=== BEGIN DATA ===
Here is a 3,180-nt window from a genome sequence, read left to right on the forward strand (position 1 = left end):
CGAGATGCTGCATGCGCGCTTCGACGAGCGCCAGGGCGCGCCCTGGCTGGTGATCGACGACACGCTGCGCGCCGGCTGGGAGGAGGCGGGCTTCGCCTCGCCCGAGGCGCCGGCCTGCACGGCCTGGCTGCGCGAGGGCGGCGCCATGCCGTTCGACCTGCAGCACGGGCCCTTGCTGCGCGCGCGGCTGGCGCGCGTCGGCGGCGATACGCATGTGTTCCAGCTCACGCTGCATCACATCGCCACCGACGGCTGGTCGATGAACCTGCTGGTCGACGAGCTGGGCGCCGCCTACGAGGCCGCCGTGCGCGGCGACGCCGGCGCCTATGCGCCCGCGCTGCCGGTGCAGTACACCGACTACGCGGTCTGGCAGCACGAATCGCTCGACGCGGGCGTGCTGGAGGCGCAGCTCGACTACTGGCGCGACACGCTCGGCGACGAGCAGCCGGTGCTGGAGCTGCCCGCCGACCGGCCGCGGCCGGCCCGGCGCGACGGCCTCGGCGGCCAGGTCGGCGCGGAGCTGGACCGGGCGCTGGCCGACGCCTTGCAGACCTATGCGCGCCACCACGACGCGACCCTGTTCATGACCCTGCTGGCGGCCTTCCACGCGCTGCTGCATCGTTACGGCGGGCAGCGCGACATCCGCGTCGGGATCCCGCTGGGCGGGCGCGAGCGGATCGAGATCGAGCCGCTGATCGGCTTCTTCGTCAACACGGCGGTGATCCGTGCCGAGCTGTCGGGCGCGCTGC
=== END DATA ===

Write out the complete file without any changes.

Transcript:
Here is a 3,180-nt window from a genome sequence, read left to right on the forward strand (position 1 = left end):
CGAGATGCTGCATGCGCGCTTCGACGAGCGCCAGGGCGCGCCCTGGCTGGTGATCGACGACACGCTGCGCGCCGGCTGGGAGGAGGCGGGCTTCGCCTCGCCCGAGGCGCCGGCCTGCACGGCCTGGCTGCGCGAGGGCGGCGCCATGCCGTTCGACCTGCAGCACGGGCCCTTGCTGCGCGCGCGGCTGGCGCGCGTCGGCGGCGATACGCATGTGTTCCAGCTCACGCTGCATCACATCGCCACCGACGGCTGGTCGATGAACCTGCTGGTCGACGAGCTGGGCGCCGCCTACGAGGCCGCCGTGCGCGGCGACGCCGGCGCCTATGCGCCCGCGCTGCCGGTGCAGTACACCGACTACGCGGTCTGGCAGCACGAATCGCTCGACGCGGGCGTGCTGGAGGCGCAGCTCGACTACTGGCGCGACACGCTCGGCGACGAGCAGCCGGTGCTGGAGCTGCCCGCCGACCGGCCGCGGCCGGCCCGGCGCGACGGCCTCGGCGGCCAGGTCGGCGCGGAGCTGGACCGGGCGCTGGCCGACGCCTTGCAGACCTATGCGCGCCACCACGACGCGACCCTGTTCATGACCCTGCTGGCGGCCTTCCACGCGCTGCTGCATCGTTACGGCGGGCAGCGCGACATCCGCGTCGGGATCCCGCTGGGCGGGCGCGAGCGGATCGAGATCGAGCCGCTGATCGGCTTCTTCGTCAACACGGCGGTGATCCGTGCCGAGCTGTCGGGCGCGCTGC